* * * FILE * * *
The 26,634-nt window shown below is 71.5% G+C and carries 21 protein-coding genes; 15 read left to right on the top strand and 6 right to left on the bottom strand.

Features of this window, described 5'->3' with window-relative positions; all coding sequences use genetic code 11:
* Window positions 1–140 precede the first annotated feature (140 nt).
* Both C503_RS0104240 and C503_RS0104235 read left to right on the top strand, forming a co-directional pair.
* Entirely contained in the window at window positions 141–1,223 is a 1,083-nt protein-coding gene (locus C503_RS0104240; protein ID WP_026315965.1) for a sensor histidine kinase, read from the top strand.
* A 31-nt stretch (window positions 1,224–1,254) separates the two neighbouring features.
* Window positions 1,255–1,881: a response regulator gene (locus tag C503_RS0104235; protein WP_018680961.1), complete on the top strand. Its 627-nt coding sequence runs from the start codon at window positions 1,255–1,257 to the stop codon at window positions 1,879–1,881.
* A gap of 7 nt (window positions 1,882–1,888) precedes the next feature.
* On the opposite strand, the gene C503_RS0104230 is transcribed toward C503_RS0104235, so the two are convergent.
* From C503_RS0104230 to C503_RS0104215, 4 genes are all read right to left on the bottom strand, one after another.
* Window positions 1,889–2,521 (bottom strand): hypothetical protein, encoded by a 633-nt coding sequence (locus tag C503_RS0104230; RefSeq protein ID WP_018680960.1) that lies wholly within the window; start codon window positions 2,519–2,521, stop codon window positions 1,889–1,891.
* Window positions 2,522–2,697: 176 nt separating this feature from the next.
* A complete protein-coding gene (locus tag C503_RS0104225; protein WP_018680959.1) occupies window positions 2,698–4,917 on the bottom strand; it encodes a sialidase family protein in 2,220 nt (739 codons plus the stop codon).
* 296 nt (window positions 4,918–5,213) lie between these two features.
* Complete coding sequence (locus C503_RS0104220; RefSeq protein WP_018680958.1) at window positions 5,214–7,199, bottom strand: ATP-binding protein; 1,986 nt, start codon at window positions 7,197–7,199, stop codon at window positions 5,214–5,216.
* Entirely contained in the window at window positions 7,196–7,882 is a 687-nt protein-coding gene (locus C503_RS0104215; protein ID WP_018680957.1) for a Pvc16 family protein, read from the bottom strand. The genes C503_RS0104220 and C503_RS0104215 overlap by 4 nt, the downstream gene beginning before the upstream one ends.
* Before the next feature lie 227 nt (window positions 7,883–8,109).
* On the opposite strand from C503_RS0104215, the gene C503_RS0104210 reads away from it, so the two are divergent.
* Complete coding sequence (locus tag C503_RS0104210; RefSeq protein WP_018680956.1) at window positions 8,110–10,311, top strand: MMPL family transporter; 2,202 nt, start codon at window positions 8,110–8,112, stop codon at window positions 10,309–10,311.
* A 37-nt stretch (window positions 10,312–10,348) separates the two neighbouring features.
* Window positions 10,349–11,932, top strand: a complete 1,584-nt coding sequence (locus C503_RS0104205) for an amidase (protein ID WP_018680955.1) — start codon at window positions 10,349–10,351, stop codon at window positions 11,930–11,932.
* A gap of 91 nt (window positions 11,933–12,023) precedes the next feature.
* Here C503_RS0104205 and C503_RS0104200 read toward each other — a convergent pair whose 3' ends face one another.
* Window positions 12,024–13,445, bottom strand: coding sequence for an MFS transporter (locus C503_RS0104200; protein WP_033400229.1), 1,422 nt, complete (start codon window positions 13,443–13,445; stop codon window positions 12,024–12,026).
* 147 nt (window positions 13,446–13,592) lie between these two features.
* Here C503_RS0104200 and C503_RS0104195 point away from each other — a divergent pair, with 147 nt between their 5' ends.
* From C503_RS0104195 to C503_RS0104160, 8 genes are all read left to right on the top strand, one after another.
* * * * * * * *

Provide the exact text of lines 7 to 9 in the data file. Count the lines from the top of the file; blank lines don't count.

* Window positions 1,255–1,881: a response regulator gene (locus tag C503_RS0104235; protein WP_018680961.1), complete on the top strand. Its 627-nt coding sequence runs from the start codon at window positions 1,255–1,257 to the stop codon at window positions 1,879–1,881.
* A gap of 7 nt (window positions 1,882–1,888) precedes the next feature.
* On the opposite strand, the gene C503_RS0104230 is transcribed toward C503_RS0104235, so the two are convergent.